It would have been easy for Trent Lott to fade into obscurity after his ignominious fall from grace in January. Lott's departure from the majority leader's post had to be humbling, coming as it did from an offhand remark that in another day and time would have caused barely a ripple.
But Lott, who never was shy and retiring, has picked up the pieces of a career that, at one point, had him in the 2008 or 2012 presidential race and gone back to the business of representing the people of Mississippi.
One of his first acts after stepping down from the majority leader's post was to take on the state's largest newspaper in the decades-old battle over construction of a pumping station for the lower Mississippi Delta.
In a letter titled “Clarion-Ledger flood plan is all wet,” Lott noted he was one of many Mississippians who find the Jackson newspaper's flood control positions to be “inconsistent.” That's because of the newspaper's continued support for flood control efforts in Jackson while opposing construction of the Yazoo Backwater Pumping Station in the Delta.
In its editorials, the Clarion-Ledger has tried to portray the pumping station as a boondoggle that would primarily benefit “wealthy planters” who would use the reduced flooding conditions to clear more land.
Lott, fellow Mississippi Sen. Thad Cochran and Congressman Bennie Thompson, who represents the 18 Delta and part-Delta counties in the state, say that's not true — that it's the region's poorer citizens who suffer when water begins to back up from the levee gates at the mouth of the Yazoo River.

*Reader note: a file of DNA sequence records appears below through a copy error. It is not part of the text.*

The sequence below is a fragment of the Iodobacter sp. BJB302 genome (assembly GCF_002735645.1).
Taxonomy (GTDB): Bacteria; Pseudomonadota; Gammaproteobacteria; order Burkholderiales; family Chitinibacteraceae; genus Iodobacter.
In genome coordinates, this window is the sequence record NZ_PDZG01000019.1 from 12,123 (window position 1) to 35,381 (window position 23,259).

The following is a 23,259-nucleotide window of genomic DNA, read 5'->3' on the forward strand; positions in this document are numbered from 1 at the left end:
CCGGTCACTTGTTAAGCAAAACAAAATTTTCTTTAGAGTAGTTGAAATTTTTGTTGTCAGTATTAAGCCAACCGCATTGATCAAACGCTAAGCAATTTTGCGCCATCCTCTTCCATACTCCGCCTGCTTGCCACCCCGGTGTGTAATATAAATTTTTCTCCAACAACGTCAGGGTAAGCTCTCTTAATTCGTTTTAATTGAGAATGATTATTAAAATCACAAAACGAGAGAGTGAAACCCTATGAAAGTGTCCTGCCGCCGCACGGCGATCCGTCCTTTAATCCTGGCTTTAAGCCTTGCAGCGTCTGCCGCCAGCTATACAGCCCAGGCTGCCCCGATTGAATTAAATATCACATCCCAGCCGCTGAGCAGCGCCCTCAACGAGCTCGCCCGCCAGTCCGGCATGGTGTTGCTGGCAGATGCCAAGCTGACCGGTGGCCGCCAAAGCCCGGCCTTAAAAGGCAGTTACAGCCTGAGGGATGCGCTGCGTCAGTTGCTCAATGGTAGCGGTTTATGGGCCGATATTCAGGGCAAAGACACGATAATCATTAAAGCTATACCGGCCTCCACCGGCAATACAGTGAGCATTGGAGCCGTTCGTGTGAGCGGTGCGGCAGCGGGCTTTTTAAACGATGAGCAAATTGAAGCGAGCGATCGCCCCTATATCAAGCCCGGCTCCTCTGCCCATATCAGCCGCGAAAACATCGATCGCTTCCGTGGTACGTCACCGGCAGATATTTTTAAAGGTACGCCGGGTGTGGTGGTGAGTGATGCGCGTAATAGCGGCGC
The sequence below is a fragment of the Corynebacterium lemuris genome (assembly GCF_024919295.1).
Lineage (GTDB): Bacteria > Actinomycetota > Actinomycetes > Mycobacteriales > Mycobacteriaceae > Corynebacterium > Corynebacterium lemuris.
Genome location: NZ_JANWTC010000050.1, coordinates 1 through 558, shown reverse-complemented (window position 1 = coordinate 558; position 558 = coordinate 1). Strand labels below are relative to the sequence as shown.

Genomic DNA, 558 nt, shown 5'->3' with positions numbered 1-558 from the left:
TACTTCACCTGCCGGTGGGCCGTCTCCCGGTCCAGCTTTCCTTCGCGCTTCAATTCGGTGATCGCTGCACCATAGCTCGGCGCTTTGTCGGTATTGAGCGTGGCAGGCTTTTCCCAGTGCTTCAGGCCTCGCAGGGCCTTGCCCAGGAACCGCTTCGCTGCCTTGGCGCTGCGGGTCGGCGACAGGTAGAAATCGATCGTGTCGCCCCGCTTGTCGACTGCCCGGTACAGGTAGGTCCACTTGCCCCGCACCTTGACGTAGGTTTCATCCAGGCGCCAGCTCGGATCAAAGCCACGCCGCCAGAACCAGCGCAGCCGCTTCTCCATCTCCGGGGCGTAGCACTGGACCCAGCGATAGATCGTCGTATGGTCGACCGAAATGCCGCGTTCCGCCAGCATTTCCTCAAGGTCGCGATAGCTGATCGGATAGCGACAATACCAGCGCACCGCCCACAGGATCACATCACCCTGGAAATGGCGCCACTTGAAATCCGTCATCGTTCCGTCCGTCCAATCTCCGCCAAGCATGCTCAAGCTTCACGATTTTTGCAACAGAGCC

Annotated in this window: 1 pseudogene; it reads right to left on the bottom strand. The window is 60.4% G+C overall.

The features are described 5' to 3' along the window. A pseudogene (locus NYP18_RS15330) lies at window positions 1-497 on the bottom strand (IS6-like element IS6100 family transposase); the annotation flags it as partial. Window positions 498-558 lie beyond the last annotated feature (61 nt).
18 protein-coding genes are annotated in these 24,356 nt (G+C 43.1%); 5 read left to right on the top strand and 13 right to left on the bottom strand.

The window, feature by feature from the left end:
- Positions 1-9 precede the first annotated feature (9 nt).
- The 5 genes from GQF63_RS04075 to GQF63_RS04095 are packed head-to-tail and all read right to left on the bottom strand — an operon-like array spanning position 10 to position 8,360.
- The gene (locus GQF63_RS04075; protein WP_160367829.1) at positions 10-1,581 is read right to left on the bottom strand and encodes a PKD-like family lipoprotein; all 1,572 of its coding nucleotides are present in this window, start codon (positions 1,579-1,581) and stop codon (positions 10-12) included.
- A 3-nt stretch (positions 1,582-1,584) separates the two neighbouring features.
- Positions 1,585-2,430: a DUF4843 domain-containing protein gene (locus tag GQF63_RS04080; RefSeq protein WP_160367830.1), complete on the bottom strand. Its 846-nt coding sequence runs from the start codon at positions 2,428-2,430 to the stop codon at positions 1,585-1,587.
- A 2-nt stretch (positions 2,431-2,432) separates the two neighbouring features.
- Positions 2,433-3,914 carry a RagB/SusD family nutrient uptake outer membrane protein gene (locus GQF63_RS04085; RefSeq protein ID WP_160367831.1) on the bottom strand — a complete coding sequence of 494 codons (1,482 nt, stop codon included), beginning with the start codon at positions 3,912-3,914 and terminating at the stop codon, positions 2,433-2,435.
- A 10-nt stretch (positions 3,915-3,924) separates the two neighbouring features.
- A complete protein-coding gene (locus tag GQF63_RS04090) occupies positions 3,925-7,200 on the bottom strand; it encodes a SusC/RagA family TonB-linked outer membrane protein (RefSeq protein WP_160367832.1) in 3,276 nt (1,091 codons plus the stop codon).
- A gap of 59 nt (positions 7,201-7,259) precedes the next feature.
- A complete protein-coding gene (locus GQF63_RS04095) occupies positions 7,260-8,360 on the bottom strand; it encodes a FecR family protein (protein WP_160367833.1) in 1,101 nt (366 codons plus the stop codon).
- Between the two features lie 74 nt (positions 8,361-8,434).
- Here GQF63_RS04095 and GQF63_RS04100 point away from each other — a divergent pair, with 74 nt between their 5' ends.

The “wealthy planters” can use their tractors to build ring levees around their homes and tool sheds — as many did in 1974 when the south Delta went under water. Poorer residents can only watch as the muddy water, snakes and other vermin wash up into their homes.
The solution proposed by the Clarion-Ledger and many environmentalists — emptying the area of its human residents — is no solution at all, according to Lott and Thompson. Nor do they think much of the newspaper's suggestion that money for the pumping station be used to build new roads in the south Delta.
“Why would one need new roads and new houses, much less job programs, in order to ride around and look at people moving out of their houses?” Thompson wrote in a letter to the newspaper.
Lott injects a note of realism in his letter. “No project by man is going to totally stop flooding in the Mississippi Delta, but we can work to minimize the loss of life and property in future floods, which is exactly what this project will do.
“Minimizing flooding is what we have done in Mississippi for more than 100 years, and we have made dramatic progress since the disastrous 1927 flood.”
Strong words from a “fallen” senator. But you can't help thinking about the irony of a senator who was pilloried for supposedly racist remarks doing battle with a powerful newspaper for those same folks.